Close Encounter

To my delight, one of the juveniles decided that it would feed on a stump just in front of the peregrine site this evening. This gave us amazing views of this individual. It was good to be re united with this youngster (it has a light forehead) after holding it during the ringing 3 weeks ago. At that time is was white and fluffy and quite unrecognisable to how it looks now.

One juvenile falcon chose this stump as an eating post, better than a flimsy Norway spruce branch! © Tom Wells

The adults have their feeding areas on the other side of the gorge in the oak tree. They know these areas are well hidden from possible meat thieves (corvids, gulls, other raptors) and undisturbed from people. The eyasses do not have a set ‘table’. When flying around this one must have seen the stump and thought it looked a good place to enjoy the young starling, given to it by it’s father. It was quiet at the site, which was probably a factor.

The youngsters continue to defy their inexperience in the air with expert landings and manoeuvres in the air. They were smart enough to find sheltered spots on the cliff face this morning to avoid the rain.

The adults like to clean their beak on a branch after feeding, the youngsters have copied this behaviour like the one above. © Tom Wells

Our fledgling peregrines seem to be in stark contrast to the young tiercel on BBC’s Springwatch which has had to be rescued a couple of times! As well as the reasons for our fast developing falcons, that I mentioned yesterday (namely the amount our eyasses have been fed and the experience/strength of the parents), young males also usually fledge earlier than falcons. Due to their quicker rate of development, sometimes young males can be over ambitious and try to leave the eyrie before they are truly ready. This may help explain why the two tiercels raised here last year had a bit more of an uneasy start to life in the air! Falcons can often be more cautious and some, particularly those bright (in the head) and strong individuals, will not attempt to fly until they are sure they can!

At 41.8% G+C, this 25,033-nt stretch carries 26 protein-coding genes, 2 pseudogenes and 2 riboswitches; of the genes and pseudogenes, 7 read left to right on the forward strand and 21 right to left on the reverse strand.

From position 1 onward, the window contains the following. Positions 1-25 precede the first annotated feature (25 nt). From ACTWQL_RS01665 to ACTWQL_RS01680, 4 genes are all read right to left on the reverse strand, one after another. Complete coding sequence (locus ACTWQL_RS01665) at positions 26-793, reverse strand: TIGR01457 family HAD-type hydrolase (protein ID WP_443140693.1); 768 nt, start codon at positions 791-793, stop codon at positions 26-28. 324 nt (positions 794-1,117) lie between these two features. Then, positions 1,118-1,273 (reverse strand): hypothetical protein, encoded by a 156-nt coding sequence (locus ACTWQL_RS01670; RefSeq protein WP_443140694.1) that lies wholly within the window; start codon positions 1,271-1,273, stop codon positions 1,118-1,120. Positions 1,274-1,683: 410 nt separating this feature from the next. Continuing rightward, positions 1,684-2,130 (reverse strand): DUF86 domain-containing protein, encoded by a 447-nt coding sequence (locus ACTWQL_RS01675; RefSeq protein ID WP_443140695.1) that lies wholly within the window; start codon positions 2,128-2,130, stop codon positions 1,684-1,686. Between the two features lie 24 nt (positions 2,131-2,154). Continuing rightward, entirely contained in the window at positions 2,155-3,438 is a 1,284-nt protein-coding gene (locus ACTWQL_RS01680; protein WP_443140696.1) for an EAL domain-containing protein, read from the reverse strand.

The mother was behaving rather strangely today. She flew to the 2008 nesting ledge and seemed to be going to eat grit (helps to digest all those bones and feet she eats!), which was normal behaviour. She then however, started to scrape and to sit and turn repeatedly as if making herself comfortable!

This is exactly the behaviour she would go through in March when making a ‘nest’ for her eggs. Maybe she is already planning for next year, despite the fact this years young (who still have along way to go to independence) were calling at her for food! Maybe it is all just getting a bit too much for her and she got confused at what time of year it is!

This was exactly the kind of event I was discussing in a previous post. Despite all the hours I have spent watching peregrines, reading books and scientific journals there are still moments of behaviour I can’t explain and this was one of them. If anyone knows why the Falls of Clyde falcon would seemingly be preparing a nesting ledge in June please let me know!

Peregrines can’t have 2 broods in a year as the young are still reliant on their parents until August. The laying of the eggs and the commitment to her young takes too much out of a falcon (especially and ageing one) by this time of year, for her to raise another family. Re-laying only occurs if eggs are destroyed (weather, predation, people) early on in the year.

With the deafening noise these 2 young falcons are making and their insatiable appetite, I wouldn’t blame this pair from retiring from breeding after this season!

Tom Wells – Peregrine Protection Officer

Preface

To my delight, one of the juveniles decided that it would feed on a stump just in front of the peregrine site this evening. This gave us amazing views of …

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